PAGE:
Other solid waiver adds, about whom I've written in previous weeks: Christian Ponder, QB, Vikings (33.9 percent); Jonathan Dwyer, RB, Steelers (29.6 percent); LaRod Stephens-Howling, RB, Cardinals (33.0 percent); Titus Young, WR, Lions (49.8 percent); Danny Amendola, WR, Rams (42.9 percent); Josh Gordon, WR, Browns (49.8 percent); Brandon LaFell, WR, Panthers (18.0 percent); Leonard Hankerson, WR, Redskins (46.1 percent); Kendall Wright, WR, Titans (16.4 percent); Andre Roberts, WR, Cardinals (40.9 percent)

Deeper-League Finds

Daniel Thomas, RB, Miami Dolphins (43.8 percent): Thomas was a flag player of mine this summer, but two concussions rendered him unreliable and thus unstartable in most fantasy leagues. However, Thomas returned healthy from Miami's bye and served as the power complement to Reggie Bush in a demolition of the Jets; he has three TDs this season, all from inside an opponent's 3. Let's be fair: Although Bush hasn't played well since hurting a knee in Week 3, he's in no danger of losing early-down work to Thomas. Still, it does appear that, for as long as the bruising second-round RB is healthy, he's the man Joe Philbin prefers to use in the red zone. If you're looking for a cheap vulture, here he is. And Bush's fantasy value has taken a hit, as he doesn't seem likely to register many short TDs.

Shane Vereen, RB, New England Patriots (49.6 percent): Vereen doesn't play in Week 9, but he's probably worth a deep-league add if you have bench space because Bill Belichick is a fickle master. Stevan Ridley plays only about half the time, but so far he's gotten the majority of the carries and did well with them in Week 8: 127 rushing yards on just 15 carries. Danny Woodhead is in the mix on many third downs and often even in goal-to-go situations. But Vereen is playing the Brandon Bolden role now that Bolden is down with a mysterious knee injury, and if you were a Bolden owner, it's acceptable to go get Vereen. He has two TDs in four weeks and appears to have the Pats' trust in short yardage.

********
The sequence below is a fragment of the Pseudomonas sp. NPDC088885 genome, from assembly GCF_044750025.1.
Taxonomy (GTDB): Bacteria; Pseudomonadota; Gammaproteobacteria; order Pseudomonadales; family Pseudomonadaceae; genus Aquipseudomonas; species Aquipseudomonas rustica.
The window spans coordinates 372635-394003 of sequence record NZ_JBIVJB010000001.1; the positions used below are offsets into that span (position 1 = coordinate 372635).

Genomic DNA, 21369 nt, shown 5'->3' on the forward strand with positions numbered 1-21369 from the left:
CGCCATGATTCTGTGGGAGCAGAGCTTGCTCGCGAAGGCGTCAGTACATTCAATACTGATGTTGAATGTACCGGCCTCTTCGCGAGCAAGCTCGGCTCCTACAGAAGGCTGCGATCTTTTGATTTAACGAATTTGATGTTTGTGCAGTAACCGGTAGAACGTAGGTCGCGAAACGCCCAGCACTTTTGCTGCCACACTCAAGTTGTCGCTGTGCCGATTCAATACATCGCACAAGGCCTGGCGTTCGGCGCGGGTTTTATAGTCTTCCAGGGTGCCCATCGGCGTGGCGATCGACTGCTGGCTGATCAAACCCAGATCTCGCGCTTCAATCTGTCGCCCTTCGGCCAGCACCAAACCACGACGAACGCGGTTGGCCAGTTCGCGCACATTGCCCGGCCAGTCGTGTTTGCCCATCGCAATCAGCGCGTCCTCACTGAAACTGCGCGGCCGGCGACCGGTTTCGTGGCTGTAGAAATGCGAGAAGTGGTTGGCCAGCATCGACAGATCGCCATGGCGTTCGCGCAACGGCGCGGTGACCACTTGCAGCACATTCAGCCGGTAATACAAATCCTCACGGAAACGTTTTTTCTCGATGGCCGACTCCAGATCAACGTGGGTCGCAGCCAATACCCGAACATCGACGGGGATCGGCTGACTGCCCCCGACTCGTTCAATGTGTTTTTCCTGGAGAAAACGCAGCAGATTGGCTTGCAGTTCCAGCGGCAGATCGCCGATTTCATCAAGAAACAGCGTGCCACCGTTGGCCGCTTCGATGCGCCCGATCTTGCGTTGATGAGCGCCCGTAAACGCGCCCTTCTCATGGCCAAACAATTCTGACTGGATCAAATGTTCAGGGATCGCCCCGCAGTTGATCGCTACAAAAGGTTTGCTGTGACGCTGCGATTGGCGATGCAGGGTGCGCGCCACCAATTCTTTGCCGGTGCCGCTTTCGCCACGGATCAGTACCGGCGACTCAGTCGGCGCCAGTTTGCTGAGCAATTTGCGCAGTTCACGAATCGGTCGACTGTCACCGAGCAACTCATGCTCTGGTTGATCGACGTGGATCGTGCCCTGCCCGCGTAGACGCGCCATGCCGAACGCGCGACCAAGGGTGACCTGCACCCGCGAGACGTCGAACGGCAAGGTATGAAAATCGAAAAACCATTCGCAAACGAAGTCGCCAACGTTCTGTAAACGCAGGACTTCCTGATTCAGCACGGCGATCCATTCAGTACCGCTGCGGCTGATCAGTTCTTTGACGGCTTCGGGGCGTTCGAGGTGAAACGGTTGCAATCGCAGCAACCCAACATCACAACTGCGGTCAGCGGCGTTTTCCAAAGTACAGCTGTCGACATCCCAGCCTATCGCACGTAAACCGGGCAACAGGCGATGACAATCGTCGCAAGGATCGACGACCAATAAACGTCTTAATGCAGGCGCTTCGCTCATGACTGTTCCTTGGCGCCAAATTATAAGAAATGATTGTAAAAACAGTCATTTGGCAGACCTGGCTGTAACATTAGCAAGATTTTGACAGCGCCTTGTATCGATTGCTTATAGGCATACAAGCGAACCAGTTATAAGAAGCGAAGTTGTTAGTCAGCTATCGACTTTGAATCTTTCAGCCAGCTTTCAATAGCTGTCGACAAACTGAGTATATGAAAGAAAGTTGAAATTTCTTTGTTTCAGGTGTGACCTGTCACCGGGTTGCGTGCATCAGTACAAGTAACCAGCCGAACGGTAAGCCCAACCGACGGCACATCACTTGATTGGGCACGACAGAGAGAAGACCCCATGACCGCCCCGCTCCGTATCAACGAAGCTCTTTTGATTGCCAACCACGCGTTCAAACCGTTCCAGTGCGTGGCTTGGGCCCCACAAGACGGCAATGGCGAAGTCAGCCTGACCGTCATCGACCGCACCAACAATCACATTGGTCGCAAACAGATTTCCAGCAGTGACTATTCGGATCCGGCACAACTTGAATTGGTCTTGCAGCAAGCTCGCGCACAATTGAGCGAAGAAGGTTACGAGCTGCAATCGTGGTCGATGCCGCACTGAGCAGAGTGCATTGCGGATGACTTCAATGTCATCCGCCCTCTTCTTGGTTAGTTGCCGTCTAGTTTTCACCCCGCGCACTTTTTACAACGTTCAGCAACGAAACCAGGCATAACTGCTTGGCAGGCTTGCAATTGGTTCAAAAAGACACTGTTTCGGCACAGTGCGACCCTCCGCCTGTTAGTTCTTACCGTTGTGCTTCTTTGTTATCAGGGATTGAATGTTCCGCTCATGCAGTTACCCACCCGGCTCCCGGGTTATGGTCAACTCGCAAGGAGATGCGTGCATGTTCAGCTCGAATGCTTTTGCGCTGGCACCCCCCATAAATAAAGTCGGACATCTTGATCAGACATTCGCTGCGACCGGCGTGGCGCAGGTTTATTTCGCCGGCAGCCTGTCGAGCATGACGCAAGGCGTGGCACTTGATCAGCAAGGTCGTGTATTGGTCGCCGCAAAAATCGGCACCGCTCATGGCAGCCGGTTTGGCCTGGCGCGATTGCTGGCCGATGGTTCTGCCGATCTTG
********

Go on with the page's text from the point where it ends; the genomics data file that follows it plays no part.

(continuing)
Mike Tolbert, RB, Carolina Panthers (13.7 percent): As with my Richardson recommendation above, this is mostly about the possibility of a deadline trade. Should the Panthers part company with DeAngelo Williams, Jonathan Stewart would be left with the starting gig and Tolbert would be his backup. Tolbert is an accomplished goal-line runner, plus, considering Stewart missed two of the season's first three games with toe and ankle injuries, Tolbert could conceivably find himself in a valuable position later in the season. There are a few pretty major flights of fancy between there and here, but I'm just saying it could happen.

Matt Moore, QB, Miami Dolphins (0.2 percent): As of this writing, the Dolphins haven't said whether Ryan Tannehill, who left Week 8's win over the Jets with an injured quad, will be able to play Sunday against the Indianapolis Colts. If he can't go, Moore would start, and those desperate for help in deep two-QB leagues could take a look. Moore didn't have to do much Sunday; he went 11-of-19 for 131 yards and a TD. But we've certainly seen him turn in fantasy-worthy games before: He had a 15-5 TD-INT ratio in the final nine games of '11.

Other solid waiver adds for deep-leaguers, about whom I've written in previous weeks: Brandon Weeden, QB, Browns (12.3 percent); Tim Tebow, QB, Jets (10.9 percent); Andre Brown, RB, Giants (40.7 percent); James Starks, RB, Packers (5.1 percent); Kendall Hunter, RB, 49ers (15.0 percent); Ronnie Hillman, RB, Broncos (0.6 percent); Joique Bell, RB, Lions (2.7 percent); Jacquizz Rodgers, RB, Falcons (10.0 percent); Phillip Tanner, RB, Cowboys (1.5 percent); William Powell, RB, Cardinals (3.2 percent); Jamie Harper, RB, Titans (0.4 percent); Santana Moss, WR, Redskins (30.5 percent); Golden Tate, WR, Seahawks (4.0 percent); Dexter McCluster, WR/RB, Chiefs (6.8 percent); Devery Henderson, WR, Saints (3.9 percent); Donnie Avery, WR, Colts (15.7 percent); Jerome Simpson, WR, Vikings (4.0 percent); Brandon Myers, TE, Raiders (5.1 percent); Logan Paulsen, TE, Redskins (0.6 percent).